Architects must put in place measures to maintain client service and delivery as much as possible. This means ensuring their people are able to work productively from home and that any downturn in workload is managed as effectively as it can be.

As an example, the following list outlines how Management for Design is building on existing policies to guide current and future action. We aim to minimise disruption, as much as we can, while ensuring we maintain the highest level of client service and responsiveness.

General health and wellbeing: Under our OH&S policies, we encourage our people to maintain safe work environments and practices to protect their health and wellbeing, with added hygiene provisions to minimise the spread of the virus. We are now encouraging and expecting our people to “work from home” as per the Government advice unless they need to be in the office to work.

Travel: All non-essential domestic and international business travel has been postponed until further notice, to minimise risk and exposure to our people, clients and communities. We will review and update this policy following further guidance from authorities. We have also advised our people to exercise caution regarding personal domestic travel, with policies and procedures to minimise the spread of the virus.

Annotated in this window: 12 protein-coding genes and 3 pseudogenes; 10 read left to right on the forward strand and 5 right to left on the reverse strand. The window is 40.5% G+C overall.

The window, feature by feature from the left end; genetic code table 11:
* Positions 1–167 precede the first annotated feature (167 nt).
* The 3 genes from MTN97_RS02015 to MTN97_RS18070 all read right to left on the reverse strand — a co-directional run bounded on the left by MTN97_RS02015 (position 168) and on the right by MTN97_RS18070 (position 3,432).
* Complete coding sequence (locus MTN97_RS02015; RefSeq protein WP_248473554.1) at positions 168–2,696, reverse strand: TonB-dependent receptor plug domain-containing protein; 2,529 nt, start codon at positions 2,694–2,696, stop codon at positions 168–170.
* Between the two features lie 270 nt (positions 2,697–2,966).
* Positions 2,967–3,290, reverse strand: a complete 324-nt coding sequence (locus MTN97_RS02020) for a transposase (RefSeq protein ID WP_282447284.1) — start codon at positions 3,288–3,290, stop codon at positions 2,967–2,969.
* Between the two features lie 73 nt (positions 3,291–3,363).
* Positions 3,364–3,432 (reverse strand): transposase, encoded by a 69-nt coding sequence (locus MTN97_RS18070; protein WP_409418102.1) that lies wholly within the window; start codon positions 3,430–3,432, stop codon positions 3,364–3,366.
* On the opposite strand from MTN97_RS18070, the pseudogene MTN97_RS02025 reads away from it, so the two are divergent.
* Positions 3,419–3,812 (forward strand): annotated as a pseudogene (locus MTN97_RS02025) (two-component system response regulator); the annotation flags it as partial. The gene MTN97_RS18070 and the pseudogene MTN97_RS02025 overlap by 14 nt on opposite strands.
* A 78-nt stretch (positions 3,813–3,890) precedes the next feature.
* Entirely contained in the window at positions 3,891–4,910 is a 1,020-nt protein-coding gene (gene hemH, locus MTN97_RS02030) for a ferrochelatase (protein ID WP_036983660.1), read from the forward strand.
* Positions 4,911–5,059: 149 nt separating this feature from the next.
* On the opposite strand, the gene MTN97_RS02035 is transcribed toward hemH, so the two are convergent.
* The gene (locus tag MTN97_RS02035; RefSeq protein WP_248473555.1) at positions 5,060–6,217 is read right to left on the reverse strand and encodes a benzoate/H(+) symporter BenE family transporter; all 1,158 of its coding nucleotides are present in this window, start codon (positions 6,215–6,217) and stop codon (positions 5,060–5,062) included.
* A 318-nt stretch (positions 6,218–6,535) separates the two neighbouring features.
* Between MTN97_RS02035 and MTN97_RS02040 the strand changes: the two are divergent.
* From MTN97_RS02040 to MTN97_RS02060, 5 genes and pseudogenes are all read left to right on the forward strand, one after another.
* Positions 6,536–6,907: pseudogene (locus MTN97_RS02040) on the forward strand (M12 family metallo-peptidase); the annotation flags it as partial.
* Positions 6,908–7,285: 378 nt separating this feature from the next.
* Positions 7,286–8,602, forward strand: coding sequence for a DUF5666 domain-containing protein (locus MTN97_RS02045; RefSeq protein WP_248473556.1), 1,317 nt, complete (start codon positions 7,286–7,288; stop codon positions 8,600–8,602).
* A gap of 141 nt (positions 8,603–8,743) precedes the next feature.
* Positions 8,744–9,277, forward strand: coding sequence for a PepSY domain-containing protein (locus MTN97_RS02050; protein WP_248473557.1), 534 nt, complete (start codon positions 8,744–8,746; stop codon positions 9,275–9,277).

Self-quarantine: Any of our people identified as ‘at risk’ under the conditions put forth by the relevant authorities are asked to self-quarantine for the recommended period. People experiencing symptoms of COVID-19, as guided by the relevant authorities, are required to stay home and seek medical advice.

On-site presence: We have alternative solutions to enable all our people to service our clients’ requirements, no matter where they are based. Similarly, we respect the requirements of our clients concerning our presence in their studios and can implement alternative ways to continue to deliver services and meet business needs as requested.

Business continuity and technology: Our Business Continuity Plan, values and supporting policies guide our continued operations, with existing technologies, access and processes to connect our people and clients anywhere, at any time. In the event we cannot do this face-to-face, or from our offices or those of our clients, we have the technology to continue to work with clients at any time.

Businesses are now being asked to respond to rapidly changing circumstances that are somewhat out of their control.  It is and will continue to be extremely difficult to service clients and produce work effectively as before. Business will change as a result. Our processes for delivering our work will also change. Some businesses will be impacted more than others. It’s to be expected, however, that those that adapt quickly will come through with stronger foundations and enhanced relationships.

“You never know how strong you are until strong is the only choice”—Bob Marley

Robert Peake is a director of Management for Design, and a member of the ACA – Vic/Tas Committee.